enurgy. Uvorgc licimrod is one of ou
juoit Aiiucctsful business , men. Ho lui
lived for tunny years in Omaha am
* landi > illi ( : tnong her mercnantd atu
# fiUrrirI ) lnU rltizfii * . Ho will bring t <
fcflJtx111' ' ' 01'111'1' ' ' * clear head , wiili
6XpMi < ctiU ) in l > ukiiio * relations otul t
tffit n''jn ' loriuior \ \ nitii ability whicl
Will ttttiXu liiin Al indlnintil ( uioful mam
Itft/t tun l"tila * county Uulugntlon ,
An Arbitrary
The action of the republican county
committvo in removing Mr. Hibbard
from lliu list of legislative nominrm and
rcplncmg him with another candidate of
their choice , was a very arbitrary pro
eocdiiiK. It was without precedent , ami
clearly lx > yond the power of the cout' '
nnttpo. The republican party had matlc
its choice of candidates in n regular dele'
gate contention , nnd tlieso delegate ;
alone hail tlie rlglit to make and unmake
candidates. The committee bad nc
aulhoiity wliatcvur to pass upon the lit
ness of any candidate or hi5
political standing , livery candidate who
holds Ins title Iroin the coir
venlion is the peer of every olliev
candidate. The committee is simply
vested with the power to iill vacancies ,
not to create them. If it is conceded that
the committee can take oll'iiny onu can
didate and replace him with another ol
their own choice , its power to substitute
a now sot of candidates for the entire
ticket would have to be granted. If the
county committee can drop n candidate
and put on another , the congressional
and state committees could if they saw
lit do the same thing. Charges of a very
grave character afl'euting Church llowo's
integrity and his republicanism have
been bronchi nuil the committee
could very properly invite Church
Howe to explain his conduct.
They might even go so far as to invite
him to resign , but if he refusad to resign
no oowur on earth could take him oil' .
Ihe action of the committee with
regard to Ilibbard hits no precedent and
cannot be allowed to stand as one. H
creates a new departure in politics which
makes nominations by conventions use
less and worthless. It coiitralixoH the
power of destroying si ticket and nulli
fying the will of the party as oxprcssed
through the primary election in the hands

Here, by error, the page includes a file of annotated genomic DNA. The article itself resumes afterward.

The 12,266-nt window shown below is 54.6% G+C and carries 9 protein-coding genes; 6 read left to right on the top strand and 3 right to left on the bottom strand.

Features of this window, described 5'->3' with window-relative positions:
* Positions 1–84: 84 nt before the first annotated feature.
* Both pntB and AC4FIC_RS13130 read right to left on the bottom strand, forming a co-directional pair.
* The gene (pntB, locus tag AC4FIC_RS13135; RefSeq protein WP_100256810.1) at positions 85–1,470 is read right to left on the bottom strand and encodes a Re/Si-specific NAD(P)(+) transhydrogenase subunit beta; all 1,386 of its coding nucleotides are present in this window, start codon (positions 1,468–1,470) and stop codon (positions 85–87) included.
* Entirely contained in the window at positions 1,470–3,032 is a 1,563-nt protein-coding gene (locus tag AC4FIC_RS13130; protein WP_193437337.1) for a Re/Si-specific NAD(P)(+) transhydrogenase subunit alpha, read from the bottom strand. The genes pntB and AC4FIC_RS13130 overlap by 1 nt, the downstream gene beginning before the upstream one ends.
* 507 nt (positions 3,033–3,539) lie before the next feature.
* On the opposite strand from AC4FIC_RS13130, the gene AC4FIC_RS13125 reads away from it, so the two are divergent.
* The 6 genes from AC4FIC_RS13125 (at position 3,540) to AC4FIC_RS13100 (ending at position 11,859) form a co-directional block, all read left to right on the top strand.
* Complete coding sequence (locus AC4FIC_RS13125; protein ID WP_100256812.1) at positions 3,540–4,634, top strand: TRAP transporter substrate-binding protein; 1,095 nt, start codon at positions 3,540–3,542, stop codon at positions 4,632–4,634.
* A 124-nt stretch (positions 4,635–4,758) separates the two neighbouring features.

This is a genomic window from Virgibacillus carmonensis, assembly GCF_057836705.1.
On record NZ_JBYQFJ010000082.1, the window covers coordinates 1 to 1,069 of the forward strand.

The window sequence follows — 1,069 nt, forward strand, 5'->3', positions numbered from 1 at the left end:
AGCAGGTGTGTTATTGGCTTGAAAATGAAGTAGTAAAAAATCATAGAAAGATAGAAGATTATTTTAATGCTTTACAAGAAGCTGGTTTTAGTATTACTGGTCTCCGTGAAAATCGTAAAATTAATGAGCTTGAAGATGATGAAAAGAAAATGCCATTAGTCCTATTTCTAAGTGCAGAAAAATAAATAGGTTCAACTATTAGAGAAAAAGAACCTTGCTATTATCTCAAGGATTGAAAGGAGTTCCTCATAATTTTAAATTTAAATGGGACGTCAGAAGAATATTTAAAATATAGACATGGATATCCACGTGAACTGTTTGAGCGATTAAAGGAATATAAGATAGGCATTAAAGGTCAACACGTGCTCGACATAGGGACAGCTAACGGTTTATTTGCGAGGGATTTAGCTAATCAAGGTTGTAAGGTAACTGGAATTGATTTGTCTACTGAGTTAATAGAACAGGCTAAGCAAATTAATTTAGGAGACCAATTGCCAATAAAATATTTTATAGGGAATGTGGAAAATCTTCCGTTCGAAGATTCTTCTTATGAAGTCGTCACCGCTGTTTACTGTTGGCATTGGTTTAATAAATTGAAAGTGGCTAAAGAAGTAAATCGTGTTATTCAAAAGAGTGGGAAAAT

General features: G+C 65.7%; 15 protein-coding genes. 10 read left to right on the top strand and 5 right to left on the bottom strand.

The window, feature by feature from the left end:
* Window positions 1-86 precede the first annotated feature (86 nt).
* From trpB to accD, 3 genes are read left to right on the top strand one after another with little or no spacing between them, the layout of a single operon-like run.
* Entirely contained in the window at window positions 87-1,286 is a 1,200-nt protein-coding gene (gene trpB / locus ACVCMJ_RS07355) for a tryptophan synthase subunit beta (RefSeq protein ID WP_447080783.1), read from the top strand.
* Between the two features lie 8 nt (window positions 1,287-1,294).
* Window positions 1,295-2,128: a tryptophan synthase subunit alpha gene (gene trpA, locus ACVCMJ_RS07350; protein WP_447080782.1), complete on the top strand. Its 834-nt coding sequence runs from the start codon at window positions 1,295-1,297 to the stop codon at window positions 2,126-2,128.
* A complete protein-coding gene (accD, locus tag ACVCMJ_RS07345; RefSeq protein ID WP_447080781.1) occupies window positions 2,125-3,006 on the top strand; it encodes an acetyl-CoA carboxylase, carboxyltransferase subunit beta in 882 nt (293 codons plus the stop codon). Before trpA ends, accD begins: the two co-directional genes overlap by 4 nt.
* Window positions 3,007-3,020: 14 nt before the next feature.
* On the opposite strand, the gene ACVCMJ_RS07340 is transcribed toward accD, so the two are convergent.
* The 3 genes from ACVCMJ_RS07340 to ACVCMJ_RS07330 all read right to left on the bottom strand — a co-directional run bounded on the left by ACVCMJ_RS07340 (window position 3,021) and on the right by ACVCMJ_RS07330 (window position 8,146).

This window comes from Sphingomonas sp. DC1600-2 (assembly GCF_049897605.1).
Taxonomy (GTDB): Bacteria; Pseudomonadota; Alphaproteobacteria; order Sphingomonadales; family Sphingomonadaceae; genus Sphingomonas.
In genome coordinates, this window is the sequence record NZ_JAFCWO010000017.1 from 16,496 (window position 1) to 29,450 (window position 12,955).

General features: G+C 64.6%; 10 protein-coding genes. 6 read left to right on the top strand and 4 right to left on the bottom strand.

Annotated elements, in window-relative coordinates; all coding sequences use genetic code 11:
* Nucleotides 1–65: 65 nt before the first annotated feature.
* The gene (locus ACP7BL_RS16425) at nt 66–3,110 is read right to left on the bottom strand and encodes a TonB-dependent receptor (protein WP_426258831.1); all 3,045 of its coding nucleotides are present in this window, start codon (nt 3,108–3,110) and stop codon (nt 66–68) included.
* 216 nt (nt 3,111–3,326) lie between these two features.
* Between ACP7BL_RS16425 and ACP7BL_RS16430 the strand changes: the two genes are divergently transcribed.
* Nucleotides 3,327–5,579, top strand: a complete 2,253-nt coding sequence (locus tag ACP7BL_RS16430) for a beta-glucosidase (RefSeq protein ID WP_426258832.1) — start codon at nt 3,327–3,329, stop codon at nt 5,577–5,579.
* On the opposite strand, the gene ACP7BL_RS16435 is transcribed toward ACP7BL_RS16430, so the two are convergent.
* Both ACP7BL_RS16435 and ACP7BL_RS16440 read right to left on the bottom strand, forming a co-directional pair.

of a do/en men who make up a committee
quorum. In this case the injubtlco done
is manifest on its face. Mr. Ilibbard
was charged by certain personal enemies
and defeated candidates for the legisla
ture , chief among whom was Herman
Titnme , with having voted for Cluvi'land
and being opposed to Church llowe.
Now Tmuno himself ortianixcd a Cleve
land and liendricks club in Juil'er.sou
preeinct while a member of the republi
can county committee and he has been a
member of it over since. The committee
has the power to cxpei Tim mo for a
broach of political trust , but it lias never
even asked him to explain. Timme guts
a proxy for Frank Walters from his
dummy in Jofl'orson precinct , Clam Oft ,
and that disreputable shy.ster Walters is
allowed to arraign Mr. Ilibbard before
the committee , and votes to take
him elf the ticket. Mr. Ilibbard
in a frank and manly way stated Unit ho
would support the whole county ticket
on the platform on which he was nomi
nated , but declined to take his coat oil
for Church llowo. In this Mr. Ilibbard
only stated what hundreds of republi
cans on and oil'tho various county tick
ets of this district tire saying , although
some may bo liypociilical enough to
profess that they are supporting the
Nomaha fraud. Mr. Ilibbard was not
present , and until he sees lit to resign
from the ticket ho remains the nominee
of the republican party. In the contest
over his place Timme and the oilier dis
gruntled conspirators were beaten , and
Mr. Gilmore , against bis own protest ,
was elected , mainly because Union pre
cinct wis : accorded the ollico. Mr. ( jil-
more himself i.s an excellent man , but
until Mr. Ilibbard retires voluntarily
from the ticket he will not regard himself
as entitled to the support of tlie paity.
That Hypocritical Orilcr.
It is given out by Colonel Dan Lament
that the reason why the president has
taken no action in the matter of federal
olllcn holders who are said to have violated
lated his order was that , up to the present
time no specific charges had'been tiled.
His only information consisted of letters
from unknown persons and newspaper
reports. Does the require ,
then , a personal acquaintance witli the
writer of a letter to give him assurance
of the truth of the information contained
in it ? And arc newspaper statements to
go for nothing with a man wlto has made
it ono of the chief duties of his private
secretary to keep him accurately ad
vised of the contents of the public press ?
Mr. Cleveland has boon too short a
time in public lifo , and especially has
been too recently transferred from state
to national politics to have n very oxion-
sivo personal acquaintance throughout
the country , and the chances are that a
hundred men of such prominence in state
and national aflairs ns to make them
honored correspondents might write